Exercises in Programming Style–Aspects

NOTE : read the rest of the series, or check out the source code.

If you enjoy read­ing these exer­cises then please buy Crista’s book to sup­port her work.


Fol­low­ing on from the last post, we will look at the Aspects style today.


Style 18 – Aspects

You may also know this style as Aspect-Ori­ent­ed Pro­gram­ming, or AOP for short. I’m a big fan of the par­a­digm and have often writ­ten about it in the past.


  • The prob­lem is decom­posed using some form of abstrac­tion (pro­ce­dures, func­tions, objects, etc.).
  • Aspects of the prob­lem are added to the main pro­gram with­out any edits to the source code or the sites that use them.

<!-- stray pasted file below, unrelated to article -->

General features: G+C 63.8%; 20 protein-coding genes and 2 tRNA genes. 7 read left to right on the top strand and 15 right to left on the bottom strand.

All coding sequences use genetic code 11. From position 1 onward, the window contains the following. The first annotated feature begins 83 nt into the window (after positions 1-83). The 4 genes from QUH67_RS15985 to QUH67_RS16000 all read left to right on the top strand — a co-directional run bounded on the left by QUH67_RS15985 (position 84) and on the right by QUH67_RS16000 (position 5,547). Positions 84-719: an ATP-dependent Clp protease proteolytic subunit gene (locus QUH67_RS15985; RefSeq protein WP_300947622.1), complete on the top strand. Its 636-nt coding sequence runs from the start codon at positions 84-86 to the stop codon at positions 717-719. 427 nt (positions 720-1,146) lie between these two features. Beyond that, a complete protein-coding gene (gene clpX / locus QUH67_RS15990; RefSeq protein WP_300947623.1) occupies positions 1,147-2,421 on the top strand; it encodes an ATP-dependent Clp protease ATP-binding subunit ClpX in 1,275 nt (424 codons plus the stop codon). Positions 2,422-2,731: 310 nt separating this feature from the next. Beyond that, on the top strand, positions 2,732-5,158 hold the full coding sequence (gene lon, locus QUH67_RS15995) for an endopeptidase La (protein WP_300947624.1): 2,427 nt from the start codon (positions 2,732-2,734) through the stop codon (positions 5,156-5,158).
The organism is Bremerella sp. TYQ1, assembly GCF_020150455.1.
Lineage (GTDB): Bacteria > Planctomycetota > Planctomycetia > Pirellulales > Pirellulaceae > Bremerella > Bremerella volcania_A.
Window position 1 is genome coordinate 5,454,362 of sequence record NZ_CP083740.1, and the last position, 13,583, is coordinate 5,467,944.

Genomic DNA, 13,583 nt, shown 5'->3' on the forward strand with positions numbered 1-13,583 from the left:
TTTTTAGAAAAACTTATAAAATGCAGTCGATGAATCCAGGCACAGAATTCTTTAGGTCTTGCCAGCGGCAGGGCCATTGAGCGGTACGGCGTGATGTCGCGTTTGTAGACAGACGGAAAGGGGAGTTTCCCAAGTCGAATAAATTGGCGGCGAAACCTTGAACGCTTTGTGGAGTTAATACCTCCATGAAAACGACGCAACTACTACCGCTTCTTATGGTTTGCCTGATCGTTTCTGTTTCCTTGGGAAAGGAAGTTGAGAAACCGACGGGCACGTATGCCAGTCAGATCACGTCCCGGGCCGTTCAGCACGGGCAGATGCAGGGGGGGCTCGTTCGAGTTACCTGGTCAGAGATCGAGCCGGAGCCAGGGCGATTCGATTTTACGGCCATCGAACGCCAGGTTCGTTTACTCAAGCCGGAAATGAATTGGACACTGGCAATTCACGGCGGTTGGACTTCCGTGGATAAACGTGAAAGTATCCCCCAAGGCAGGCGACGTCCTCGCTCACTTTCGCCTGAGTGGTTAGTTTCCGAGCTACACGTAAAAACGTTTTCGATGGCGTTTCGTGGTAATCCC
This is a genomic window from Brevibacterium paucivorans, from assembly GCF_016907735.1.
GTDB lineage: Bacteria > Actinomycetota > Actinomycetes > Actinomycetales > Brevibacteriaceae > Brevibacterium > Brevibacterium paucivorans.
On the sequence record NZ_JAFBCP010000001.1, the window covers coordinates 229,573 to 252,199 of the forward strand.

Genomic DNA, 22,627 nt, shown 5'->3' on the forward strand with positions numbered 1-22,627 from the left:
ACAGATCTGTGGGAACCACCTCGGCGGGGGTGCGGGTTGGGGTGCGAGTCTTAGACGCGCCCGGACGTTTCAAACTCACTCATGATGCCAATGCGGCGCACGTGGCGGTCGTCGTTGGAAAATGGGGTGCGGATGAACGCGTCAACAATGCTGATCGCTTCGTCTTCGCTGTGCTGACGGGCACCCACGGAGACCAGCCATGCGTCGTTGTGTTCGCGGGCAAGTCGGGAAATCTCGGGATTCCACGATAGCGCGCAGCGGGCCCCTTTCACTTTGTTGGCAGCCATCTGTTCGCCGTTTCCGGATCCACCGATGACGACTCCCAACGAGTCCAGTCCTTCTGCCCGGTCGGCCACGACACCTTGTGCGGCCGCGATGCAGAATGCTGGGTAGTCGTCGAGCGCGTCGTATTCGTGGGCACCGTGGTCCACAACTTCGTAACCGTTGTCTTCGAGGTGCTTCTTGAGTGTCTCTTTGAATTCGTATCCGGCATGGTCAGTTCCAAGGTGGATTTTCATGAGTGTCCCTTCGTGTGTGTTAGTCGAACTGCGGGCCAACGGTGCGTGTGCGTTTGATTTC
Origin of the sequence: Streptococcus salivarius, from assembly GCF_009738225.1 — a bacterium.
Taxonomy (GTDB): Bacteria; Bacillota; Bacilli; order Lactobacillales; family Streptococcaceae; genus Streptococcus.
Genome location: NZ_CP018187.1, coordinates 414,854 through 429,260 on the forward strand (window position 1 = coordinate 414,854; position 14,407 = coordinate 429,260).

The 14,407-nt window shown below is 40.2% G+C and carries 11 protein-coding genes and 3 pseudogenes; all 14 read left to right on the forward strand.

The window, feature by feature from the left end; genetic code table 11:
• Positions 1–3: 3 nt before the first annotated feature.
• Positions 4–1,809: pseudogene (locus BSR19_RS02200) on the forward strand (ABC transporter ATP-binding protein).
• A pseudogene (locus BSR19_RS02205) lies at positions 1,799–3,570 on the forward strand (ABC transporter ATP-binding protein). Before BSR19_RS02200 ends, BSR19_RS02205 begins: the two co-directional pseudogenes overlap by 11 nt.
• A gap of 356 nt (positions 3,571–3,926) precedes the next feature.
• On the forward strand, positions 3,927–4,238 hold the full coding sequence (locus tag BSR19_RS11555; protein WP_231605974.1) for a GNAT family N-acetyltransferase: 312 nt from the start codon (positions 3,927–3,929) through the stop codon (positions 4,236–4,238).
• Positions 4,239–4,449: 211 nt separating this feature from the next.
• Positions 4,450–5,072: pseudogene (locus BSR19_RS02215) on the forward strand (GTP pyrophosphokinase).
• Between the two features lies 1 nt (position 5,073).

• An exter­nal bind­ing mech­a­nism binds the abstrac­tions with the aspects.


In her exam­ple, Crista used Python’s metapro­gram­ming capa­bil­i­ty to over­ride the orig­i­nal func­tions with a new ver­sion that has the aspects applied already. Let’s see what we can do in F#!

Start­ing with the abstrac­tions:


we want to chain them togeth­er at the end of the pro­gram:


and get the fol­low­ing out­puts (note the tim­ing of the func­tion calls have been logged):


Unfor­tu­nate­ly, if we try to define the same func­tion twice (once for the abstrac­tion, and then again to shad­ow it with the pro­filed ver­sion) the F# com­pil­er will bark at us.

But, there’s a easy way to get around this.

Remem­ber how, by open­ing the Checked mod­ule all the arith­metic oper­a­tors are shad­owed with ver­sions that does overflow/underflow checks? We can apply the same tech­nique here:


If we just open the Pro­filed mod­ule we’ll shad­ow the orig­i­nal abstrac­tions with the pro­filed ver­sions!

Now, if we chain the abstrac­tions togeth­er (the call site) we’ll get the out­put that we expect­ed.



You can find the source code for this exer­cise here.